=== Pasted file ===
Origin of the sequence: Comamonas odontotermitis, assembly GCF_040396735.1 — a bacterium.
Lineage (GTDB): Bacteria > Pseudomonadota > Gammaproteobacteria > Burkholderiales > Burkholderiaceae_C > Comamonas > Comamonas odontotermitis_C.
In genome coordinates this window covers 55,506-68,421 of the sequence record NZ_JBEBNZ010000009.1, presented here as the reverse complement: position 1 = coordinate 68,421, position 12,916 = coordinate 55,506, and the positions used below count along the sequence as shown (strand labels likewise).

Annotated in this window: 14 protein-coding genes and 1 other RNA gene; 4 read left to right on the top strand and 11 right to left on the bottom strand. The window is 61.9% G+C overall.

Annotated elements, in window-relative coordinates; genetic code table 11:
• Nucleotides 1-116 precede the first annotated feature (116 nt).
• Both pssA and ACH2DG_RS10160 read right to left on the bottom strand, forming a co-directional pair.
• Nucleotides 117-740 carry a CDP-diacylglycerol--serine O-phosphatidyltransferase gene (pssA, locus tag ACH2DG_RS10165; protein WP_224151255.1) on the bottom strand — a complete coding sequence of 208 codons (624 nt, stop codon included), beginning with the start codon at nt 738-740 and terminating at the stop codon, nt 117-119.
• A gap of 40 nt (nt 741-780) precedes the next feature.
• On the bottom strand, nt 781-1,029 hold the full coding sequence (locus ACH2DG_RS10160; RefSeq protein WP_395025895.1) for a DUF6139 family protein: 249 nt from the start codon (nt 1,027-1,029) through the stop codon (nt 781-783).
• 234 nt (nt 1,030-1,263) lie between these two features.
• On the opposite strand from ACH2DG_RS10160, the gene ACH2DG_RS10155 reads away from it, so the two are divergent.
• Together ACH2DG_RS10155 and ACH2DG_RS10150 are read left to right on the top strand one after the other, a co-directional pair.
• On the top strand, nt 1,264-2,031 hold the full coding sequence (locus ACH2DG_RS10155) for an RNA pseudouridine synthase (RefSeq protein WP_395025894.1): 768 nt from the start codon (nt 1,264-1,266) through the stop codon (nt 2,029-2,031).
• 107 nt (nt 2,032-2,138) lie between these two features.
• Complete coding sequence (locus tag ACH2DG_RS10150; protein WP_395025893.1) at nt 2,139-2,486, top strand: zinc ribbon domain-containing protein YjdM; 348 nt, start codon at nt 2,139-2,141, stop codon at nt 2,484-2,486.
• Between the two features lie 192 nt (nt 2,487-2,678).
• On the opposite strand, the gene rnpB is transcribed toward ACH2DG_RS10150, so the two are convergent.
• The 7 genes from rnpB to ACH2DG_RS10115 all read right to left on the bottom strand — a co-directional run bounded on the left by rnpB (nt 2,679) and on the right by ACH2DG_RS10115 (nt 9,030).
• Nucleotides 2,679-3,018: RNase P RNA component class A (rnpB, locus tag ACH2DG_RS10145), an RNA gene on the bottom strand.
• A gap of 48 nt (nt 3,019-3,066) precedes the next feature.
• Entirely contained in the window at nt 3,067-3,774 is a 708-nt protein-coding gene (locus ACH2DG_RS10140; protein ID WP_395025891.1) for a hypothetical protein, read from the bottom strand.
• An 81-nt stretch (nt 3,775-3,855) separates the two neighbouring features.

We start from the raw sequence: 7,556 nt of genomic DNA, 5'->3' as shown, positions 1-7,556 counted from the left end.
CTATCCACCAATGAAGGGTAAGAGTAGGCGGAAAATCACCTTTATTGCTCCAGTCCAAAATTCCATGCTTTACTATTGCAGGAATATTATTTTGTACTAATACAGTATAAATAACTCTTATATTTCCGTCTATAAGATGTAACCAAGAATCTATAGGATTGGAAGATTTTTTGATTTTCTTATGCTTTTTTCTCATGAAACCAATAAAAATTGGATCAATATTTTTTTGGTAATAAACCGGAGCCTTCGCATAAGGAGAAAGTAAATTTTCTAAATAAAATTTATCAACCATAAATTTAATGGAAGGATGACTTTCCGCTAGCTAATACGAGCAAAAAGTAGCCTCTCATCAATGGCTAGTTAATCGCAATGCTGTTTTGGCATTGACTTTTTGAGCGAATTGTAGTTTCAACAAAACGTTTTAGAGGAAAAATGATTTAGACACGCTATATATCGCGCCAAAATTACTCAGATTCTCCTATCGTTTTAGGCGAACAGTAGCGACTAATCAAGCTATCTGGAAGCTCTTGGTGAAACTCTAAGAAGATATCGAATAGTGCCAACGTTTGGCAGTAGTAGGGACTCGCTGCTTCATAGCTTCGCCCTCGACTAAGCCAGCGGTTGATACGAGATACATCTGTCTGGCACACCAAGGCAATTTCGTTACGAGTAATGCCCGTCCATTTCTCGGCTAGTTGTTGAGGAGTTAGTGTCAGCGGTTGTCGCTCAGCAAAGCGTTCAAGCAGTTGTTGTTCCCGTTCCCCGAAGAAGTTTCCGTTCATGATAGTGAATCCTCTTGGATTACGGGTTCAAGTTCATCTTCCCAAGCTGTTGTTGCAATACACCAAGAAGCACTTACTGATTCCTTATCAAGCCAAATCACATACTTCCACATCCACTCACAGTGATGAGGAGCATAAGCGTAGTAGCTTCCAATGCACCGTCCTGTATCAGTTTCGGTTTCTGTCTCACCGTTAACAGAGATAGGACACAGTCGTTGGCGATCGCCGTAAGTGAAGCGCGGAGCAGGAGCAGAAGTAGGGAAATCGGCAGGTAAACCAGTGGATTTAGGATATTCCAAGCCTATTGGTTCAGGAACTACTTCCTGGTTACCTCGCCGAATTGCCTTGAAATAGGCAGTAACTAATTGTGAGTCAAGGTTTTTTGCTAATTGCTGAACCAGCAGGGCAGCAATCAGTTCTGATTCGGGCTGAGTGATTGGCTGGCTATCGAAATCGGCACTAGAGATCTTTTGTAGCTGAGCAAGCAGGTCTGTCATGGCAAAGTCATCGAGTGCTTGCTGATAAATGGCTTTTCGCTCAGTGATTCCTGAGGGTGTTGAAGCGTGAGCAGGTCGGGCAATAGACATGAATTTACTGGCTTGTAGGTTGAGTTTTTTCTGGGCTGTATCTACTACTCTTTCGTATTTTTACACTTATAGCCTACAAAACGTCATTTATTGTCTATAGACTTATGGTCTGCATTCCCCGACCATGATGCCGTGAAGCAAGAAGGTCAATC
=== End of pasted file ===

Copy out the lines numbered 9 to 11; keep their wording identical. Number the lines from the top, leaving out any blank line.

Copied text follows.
• A gap of 40 nt (nt 741-780) precedes the next feature.
• On the bottom strand, nt 781-1,029 hold the full coding sequence (locus ACH2DG_RS10160; RefSeq protein WP_395025895.1) for a DUF6139 family protein: 249 nt from the start codon (nt 1,027-1,029) through the stop codon (nt 781-783).
• 234 nt (nt 1,030-1,263) lie between these two features.